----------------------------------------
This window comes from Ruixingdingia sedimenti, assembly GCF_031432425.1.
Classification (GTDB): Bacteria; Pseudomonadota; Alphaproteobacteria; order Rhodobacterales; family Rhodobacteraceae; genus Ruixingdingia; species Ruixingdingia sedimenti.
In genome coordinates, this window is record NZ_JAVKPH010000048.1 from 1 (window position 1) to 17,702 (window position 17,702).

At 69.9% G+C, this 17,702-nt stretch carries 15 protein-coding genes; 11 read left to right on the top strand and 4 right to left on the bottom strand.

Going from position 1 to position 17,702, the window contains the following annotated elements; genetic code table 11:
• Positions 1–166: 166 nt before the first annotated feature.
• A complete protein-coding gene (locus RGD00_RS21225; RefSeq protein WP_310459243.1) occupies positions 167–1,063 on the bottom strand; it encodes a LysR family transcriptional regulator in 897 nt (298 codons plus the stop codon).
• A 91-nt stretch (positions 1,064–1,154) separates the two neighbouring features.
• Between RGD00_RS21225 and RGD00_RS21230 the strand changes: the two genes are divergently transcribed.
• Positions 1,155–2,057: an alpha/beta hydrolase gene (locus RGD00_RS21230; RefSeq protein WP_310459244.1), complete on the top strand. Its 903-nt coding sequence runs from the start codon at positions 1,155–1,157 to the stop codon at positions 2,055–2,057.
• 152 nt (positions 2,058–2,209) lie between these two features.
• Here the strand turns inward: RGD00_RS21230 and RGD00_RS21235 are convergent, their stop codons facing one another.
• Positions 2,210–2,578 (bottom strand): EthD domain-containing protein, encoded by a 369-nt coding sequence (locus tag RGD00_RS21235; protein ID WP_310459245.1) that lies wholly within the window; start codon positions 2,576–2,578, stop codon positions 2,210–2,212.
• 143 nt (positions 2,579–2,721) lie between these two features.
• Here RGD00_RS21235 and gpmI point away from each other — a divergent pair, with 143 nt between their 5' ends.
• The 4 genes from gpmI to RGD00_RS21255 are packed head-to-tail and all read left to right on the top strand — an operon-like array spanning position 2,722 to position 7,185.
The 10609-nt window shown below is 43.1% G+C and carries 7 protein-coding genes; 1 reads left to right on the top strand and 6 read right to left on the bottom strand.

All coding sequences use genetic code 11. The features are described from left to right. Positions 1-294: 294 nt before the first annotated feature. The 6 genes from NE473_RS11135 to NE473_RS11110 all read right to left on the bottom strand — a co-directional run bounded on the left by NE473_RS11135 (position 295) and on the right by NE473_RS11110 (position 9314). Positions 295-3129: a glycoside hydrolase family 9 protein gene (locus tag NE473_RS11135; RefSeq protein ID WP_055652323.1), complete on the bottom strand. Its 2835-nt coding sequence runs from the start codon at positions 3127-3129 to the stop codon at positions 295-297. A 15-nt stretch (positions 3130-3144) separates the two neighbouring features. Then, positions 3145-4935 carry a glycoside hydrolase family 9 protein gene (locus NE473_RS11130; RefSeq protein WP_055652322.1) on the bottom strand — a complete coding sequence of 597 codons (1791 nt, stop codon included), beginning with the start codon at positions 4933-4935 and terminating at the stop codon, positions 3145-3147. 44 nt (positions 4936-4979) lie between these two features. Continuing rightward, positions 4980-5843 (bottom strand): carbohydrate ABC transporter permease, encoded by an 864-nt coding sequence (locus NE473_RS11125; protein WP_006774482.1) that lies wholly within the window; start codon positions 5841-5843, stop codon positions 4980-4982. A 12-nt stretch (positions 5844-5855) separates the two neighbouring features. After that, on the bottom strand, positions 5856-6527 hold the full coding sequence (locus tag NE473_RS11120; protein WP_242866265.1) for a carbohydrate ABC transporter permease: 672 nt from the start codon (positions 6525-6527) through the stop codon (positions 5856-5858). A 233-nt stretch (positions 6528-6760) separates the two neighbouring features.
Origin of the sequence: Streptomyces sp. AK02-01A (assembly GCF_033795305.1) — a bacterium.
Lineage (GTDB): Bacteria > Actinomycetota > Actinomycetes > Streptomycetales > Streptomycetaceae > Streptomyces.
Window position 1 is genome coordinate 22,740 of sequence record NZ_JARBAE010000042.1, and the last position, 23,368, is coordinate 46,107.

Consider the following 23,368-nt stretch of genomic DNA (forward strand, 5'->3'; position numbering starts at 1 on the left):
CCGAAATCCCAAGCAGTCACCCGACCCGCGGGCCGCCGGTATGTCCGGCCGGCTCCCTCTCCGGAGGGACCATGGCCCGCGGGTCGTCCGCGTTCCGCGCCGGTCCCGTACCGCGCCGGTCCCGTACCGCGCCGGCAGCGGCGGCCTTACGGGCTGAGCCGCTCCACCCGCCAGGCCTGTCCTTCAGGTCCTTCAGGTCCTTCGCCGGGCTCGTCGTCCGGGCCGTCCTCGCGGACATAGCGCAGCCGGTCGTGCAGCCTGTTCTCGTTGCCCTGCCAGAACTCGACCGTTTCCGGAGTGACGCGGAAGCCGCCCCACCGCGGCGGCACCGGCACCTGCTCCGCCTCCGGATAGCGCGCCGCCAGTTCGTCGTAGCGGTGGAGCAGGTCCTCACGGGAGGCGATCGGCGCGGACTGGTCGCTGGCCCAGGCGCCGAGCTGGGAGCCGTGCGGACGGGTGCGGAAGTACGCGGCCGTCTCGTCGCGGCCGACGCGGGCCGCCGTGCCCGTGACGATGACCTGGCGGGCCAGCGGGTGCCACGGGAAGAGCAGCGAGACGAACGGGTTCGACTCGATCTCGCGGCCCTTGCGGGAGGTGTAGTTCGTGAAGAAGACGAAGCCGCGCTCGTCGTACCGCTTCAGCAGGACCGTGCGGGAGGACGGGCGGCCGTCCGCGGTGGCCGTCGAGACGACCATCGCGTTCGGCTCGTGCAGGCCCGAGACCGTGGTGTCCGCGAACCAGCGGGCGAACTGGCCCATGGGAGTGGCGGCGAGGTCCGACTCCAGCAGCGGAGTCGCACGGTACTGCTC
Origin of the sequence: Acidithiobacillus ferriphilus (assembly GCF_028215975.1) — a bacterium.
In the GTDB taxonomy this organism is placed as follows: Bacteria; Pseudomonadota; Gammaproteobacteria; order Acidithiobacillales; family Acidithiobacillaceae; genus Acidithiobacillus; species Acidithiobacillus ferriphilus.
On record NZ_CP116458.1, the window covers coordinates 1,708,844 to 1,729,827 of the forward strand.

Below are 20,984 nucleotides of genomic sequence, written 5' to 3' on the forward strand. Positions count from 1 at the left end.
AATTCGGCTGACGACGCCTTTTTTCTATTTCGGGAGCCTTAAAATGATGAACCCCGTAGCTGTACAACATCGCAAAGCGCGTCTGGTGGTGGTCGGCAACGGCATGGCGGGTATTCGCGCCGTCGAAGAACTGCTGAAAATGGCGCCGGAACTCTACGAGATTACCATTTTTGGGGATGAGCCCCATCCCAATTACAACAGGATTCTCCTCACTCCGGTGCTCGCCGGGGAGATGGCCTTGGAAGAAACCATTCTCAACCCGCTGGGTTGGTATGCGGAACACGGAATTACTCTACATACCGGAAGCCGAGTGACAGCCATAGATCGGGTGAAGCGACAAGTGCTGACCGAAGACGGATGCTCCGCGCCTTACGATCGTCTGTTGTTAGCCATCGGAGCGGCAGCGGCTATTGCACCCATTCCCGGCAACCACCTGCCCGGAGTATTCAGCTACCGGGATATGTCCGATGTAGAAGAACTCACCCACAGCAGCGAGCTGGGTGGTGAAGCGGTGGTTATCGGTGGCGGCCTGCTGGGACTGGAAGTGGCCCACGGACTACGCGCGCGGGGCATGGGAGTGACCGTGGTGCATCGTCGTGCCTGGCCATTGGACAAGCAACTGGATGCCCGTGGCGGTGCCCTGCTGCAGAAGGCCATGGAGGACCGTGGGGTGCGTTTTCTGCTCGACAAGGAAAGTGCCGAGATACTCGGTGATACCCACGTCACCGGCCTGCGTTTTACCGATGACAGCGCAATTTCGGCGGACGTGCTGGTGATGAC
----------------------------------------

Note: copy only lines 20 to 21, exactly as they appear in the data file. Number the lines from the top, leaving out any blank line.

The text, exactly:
Lineage (GTDB): Bacteria > Actinomycetota > Actinomycetes > Streptomycetales > Streptomycetaceae > Streptomyces.
Window position 1 is genome coordinate 22,740 of sequence record NZ_JARBAE010000042.1, and the last position, 23,368, is coordinate 46,107.